By Amrith Ramkumar and Theo Francis
Spending on factories, equipment and other capital goods slowed in the first quarter among a broad cross-section of large, U.S.-listed firms, highlighting investor concerns that a key driver of economic growth is fading.
Capital spending rose 3% from a year earlier in the first quarter at 356 S&P 500 companies that had disclosed figures in quarterly regulatory filings through midday May 8, according to an analysis by The Wall Street Journal of data supplied by Calcbench, a provider in New York and Cambridge, Mass. That is down from a 20% rise in the year-ago period for the same companies, the analysis shows.
Executives at several companies said lingering trade tensions with China were making them and their customers cautious, raising the prospect that slower business spending could hamper economic growth later in 2019 and in 2020. U.S. nonresidential fixed investment -- which reflects business spending on software, research and development, equipment and structures -- rose at a 2.7% annual rate in the first quarter, pulling back from a 5.4% pace in the fourth quarter, the government said last month.
Among the 10 firms that spent the most last year, five lowered their spending in the first quarter, including Alphabet Inc., Apple Inc., AT&T Inc. and Verizon Communications Inc. Even so, gross capital spending for the group only fell slightly, reflecting continued investments and the impact of one-time items in the year-earlier period, which benefited in part from the timing of federal tax cuts. Together, the top 10 capital spenders invested $38.2 billion in the period, down from $40.7 billion a year earlier.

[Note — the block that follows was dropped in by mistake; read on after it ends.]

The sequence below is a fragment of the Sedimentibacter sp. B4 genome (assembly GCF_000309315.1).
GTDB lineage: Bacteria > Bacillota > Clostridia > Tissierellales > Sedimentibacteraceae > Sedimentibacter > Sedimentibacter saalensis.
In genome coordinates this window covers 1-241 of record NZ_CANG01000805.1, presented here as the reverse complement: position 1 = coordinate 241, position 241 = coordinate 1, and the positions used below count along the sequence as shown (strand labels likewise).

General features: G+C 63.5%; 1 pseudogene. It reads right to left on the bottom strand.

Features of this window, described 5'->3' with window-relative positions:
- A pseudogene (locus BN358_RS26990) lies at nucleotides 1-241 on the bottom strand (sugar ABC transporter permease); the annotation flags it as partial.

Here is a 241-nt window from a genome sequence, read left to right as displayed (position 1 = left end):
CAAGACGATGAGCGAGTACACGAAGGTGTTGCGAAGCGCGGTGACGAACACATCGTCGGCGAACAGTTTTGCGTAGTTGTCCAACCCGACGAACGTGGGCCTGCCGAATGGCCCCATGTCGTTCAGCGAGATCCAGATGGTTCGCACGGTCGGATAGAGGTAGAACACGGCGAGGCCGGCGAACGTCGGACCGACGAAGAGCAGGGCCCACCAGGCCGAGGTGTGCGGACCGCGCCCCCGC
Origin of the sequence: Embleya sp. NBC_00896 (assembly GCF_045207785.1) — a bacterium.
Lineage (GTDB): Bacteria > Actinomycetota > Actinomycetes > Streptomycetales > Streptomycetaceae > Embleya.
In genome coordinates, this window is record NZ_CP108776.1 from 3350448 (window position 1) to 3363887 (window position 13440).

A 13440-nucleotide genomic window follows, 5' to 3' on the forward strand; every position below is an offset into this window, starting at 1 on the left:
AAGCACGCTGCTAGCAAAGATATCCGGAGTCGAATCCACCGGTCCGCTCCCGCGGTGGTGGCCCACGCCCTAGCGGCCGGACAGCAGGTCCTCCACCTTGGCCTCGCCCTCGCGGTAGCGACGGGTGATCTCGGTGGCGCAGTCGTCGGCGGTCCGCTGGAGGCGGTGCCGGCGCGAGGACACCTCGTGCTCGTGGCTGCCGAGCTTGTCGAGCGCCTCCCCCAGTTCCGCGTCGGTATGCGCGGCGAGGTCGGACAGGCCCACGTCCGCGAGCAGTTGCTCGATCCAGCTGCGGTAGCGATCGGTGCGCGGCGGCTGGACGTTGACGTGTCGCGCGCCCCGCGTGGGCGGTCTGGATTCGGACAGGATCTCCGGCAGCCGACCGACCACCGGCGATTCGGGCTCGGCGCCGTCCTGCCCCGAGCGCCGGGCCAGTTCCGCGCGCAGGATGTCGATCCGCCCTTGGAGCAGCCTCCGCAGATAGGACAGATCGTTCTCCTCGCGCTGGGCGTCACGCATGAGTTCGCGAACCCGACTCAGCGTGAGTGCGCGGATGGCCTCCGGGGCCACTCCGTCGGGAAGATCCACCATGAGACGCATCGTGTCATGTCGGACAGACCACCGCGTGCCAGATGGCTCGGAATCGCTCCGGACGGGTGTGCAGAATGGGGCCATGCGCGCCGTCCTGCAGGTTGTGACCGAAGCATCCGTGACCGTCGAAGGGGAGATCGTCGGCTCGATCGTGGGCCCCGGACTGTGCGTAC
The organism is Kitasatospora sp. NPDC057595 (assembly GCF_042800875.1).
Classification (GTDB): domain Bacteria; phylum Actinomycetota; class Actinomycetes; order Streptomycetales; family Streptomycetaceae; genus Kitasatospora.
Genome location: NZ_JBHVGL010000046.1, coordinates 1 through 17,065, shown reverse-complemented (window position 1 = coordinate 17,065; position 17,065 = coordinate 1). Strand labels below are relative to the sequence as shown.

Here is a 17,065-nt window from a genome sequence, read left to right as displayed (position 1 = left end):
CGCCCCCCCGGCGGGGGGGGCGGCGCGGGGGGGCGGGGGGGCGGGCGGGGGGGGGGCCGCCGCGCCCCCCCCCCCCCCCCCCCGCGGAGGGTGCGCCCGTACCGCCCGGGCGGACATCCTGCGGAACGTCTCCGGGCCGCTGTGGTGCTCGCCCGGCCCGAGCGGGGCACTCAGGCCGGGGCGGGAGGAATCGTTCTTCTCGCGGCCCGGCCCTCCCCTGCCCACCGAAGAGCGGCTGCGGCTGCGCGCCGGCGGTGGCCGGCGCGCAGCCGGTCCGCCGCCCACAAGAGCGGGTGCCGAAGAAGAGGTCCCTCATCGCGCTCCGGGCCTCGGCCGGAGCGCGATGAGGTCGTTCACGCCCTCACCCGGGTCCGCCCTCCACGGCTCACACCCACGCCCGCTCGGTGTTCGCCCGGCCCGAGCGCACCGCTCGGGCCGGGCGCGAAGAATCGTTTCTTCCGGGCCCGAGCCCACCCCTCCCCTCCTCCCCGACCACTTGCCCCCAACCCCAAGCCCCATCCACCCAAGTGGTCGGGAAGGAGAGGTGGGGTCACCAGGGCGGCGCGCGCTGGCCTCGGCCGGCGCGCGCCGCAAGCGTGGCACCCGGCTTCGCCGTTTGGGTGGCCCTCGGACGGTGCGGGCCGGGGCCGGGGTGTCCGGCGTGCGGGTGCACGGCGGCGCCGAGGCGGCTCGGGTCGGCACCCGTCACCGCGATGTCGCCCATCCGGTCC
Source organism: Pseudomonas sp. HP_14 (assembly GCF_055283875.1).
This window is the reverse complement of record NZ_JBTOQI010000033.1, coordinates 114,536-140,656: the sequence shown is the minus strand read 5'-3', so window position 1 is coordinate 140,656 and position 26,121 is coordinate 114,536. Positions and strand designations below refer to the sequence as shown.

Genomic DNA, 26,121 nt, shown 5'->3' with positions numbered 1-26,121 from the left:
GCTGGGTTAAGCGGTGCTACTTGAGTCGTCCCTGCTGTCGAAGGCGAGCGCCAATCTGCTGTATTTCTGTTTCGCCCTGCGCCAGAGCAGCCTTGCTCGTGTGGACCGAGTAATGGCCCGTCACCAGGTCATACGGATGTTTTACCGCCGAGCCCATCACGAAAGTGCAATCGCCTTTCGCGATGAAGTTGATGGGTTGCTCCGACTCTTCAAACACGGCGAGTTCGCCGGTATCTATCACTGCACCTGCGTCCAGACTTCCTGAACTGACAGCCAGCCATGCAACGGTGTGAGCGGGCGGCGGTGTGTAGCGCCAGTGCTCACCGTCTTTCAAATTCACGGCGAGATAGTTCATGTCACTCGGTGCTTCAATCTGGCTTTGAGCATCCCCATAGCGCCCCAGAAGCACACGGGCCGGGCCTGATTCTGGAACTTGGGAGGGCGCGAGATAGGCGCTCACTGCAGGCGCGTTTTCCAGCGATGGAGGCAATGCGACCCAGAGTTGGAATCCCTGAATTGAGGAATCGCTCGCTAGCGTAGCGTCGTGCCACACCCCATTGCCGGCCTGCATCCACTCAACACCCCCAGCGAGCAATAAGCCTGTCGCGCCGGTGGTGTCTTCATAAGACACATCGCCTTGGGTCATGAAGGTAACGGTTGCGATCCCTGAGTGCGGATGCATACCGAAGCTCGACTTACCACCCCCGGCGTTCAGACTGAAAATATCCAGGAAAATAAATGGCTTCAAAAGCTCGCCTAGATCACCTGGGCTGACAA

Broad trends in capital spending are closely watched by many analysts and investors, who view longer-term investments by large corporations as among the most robust sources of future economic growth. They contend this spending tends to spur further investment by partner firms and suppliers, and over time to lift worker productivity and overall economic output.
That is a process that many view as the key to extending the nearly 10-year old U.S. economic expansion, at a time when trade dynamics are unsettled, global growth is softening and the effect of 2017's federal tax cuts is fading.
"Any time there's trade tensions of this kind, it does put a certain amount of conservatism, I think, into all of our plans for capital spending," Caterpillar Inc. Chief Executive Jim Umpleby said on the company's April 24 earnings call in response to a question about spending plans for Caterpillar customers. The maker of heavy machinery lowered capital spending to $547 million in the first quarter from $757 million a year earlier.
Caterpillar's capital spending typically is focused on building new plants and buying equipment needed to manufacture tools used in mining and construction. The company has closed factories across the country in recent years in a bid to boost its continuing profitability even as it continues to invest in new projects, executives said at the company's investor day this month.
The first-quarter spending slowdown was most pronounced in the communication-services and consumer-discretionary sectors, where capital spending fell from a year earlier. Most large financial and tech companies reported strong increases for the quarter.